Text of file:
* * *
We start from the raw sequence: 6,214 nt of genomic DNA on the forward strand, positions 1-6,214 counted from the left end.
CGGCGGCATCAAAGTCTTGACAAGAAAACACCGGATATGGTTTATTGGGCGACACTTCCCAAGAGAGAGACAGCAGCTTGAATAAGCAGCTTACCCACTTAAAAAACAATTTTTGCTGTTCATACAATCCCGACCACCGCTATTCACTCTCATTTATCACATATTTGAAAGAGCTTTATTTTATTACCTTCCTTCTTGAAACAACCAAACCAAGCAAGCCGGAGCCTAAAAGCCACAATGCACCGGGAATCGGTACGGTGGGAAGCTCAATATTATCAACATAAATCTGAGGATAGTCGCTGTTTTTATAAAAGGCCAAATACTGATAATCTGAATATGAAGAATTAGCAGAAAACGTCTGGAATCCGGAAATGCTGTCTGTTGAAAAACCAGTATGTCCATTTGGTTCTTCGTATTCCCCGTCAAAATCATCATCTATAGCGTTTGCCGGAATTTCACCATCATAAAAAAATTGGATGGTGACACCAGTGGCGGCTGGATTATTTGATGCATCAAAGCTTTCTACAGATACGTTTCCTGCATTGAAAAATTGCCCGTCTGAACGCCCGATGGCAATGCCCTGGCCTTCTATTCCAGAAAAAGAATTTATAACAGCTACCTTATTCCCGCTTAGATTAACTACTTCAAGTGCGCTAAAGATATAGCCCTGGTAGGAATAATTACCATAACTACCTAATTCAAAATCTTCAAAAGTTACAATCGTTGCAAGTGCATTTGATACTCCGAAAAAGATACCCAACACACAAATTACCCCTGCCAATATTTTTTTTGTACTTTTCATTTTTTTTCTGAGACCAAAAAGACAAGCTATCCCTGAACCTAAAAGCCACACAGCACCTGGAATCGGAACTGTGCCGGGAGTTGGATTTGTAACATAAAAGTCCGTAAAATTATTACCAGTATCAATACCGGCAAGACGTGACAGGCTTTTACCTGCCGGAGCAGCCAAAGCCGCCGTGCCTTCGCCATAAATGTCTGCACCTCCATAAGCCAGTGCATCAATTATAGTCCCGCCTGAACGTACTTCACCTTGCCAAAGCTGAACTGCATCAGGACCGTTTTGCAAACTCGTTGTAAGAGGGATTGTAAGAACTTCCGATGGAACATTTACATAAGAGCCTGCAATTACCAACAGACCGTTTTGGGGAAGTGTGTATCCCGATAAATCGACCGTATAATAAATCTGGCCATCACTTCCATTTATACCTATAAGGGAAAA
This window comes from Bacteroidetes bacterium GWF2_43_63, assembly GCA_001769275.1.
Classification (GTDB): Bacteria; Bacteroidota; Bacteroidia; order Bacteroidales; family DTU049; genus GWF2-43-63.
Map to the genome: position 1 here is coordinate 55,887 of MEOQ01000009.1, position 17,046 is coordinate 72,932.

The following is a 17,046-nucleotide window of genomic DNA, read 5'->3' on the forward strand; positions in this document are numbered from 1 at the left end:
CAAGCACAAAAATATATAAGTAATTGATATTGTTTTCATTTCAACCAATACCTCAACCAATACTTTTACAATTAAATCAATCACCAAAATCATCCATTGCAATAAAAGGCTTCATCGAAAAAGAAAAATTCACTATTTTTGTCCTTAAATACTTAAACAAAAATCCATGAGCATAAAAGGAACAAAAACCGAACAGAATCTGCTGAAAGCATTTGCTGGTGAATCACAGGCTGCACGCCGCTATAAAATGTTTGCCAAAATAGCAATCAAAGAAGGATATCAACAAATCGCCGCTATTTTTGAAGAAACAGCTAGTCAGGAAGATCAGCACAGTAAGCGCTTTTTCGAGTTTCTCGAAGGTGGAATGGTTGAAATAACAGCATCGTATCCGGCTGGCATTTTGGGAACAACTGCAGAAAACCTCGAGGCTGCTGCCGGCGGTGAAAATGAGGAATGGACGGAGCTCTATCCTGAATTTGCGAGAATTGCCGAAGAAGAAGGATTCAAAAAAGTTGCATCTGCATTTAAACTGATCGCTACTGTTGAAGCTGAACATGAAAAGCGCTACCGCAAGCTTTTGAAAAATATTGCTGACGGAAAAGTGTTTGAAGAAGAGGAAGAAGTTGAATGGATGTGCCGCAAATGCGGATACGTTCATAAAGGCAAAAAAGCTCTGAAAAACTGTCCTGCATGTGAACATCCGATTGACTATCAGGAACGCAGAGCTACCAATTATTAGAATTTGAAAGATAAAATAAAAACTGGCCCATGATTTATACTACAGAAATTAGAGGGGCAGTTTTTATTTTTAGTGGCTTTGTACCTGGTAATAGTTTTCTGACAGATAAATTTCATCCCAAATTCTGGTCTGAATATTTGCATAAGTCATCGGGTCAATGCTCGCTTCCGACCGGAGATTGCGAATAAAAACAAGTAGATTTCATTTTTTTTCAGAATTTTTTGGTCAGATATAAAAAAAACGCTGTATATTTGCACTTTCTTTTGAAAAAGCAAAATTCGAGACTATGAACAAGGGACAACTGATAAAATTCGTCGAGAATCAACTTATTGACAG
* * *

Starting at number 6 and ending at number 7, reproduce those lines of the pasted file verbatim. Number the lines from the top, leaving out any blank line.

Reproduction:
The following is a 17,046-nucleotide window of genomic DNA, read 5'->3' on the forward strand; positions in this document are numbered from 1 at the left end:
CAAGCACAAAAATATATAAGTAATTGATATTGTTTTCATTTCAACCAATACCTCAACCAATACTTTTACAATTAAATCAATCACCAAAATCATCCATTGCAATAAAAGGCTTCATCGAAAAAGAAAAATTCACTATTTTTGTCCTTAAATACTTAAACAAAAATCCATGAGCATAAAAGGAACAAAAACCGAACAGAATCTGCTGAAAGCATTTGCTGGTGAATCACAGGCTGCACGCCGCTATAAAATGTTTGCCAAAATAGCAATCAAAGAAGGATATCAACAAATCGCCGCTATTTTTGAAGAAACAGCTAGTCAGGAAGATCAGCACAGTAAGCGCTTTTTCGAGTTTCTCGAAGGTGGAATGGTTGAAATAACAGCATCGTATCCGGCTGGCATTTTGGGAACAACTGCAGAAAACCTCGAGGCTGCTGCCGGCGGTGAAAATGAGGAATGGACGGAGCTCTATCCTGAATTTGCGAGAATTGCCGAAGAAGAAGGATTCAAAAAAGTTGCATCTGCATTTAAACTGATCGCTACTGTTGAAGCTGAACATGAAAAGCGCTACCGCAAGCTTTTGAAAAATATTGCTGACGGAAAAGTGTTTGAAGAAGAGGAAGAAGTTGAATGGATGTGCCGCAAATGCGGATACGTTCATAAAGGCAAAAAAGCTCTGAAAAACTGTCCTGCATGTGAACATCCGATTGACTATCAGGAACGCAGAGCTACCAATTATTAGAATTTGAAAGATAAAATAAAAACTGGCCCATGATTTATACTACAGAAATTAGAGGGGCAGTTTTTATTTTTAGTGGCTTTGTACCTGGTAATAGTTTTCTGACAGATAAATTTCATCCCAAATTCTGGTCTGAATATTTGCATAAGTCATCGGGTCAATGCTCGCTTCCGACCGGAGATTGCGAATAAAAACAAGTAGATTTCATTTTTTTTCAGAATTTTTTGGTCAGATATAAAAAAAACGCTGTATATTTGCACTTTCTTTTGAAAAAGCAAAATTCGAGACTATGAACAAGGGACAACTGATAAAATTCGTCGAGAATCAACTTATTGACAG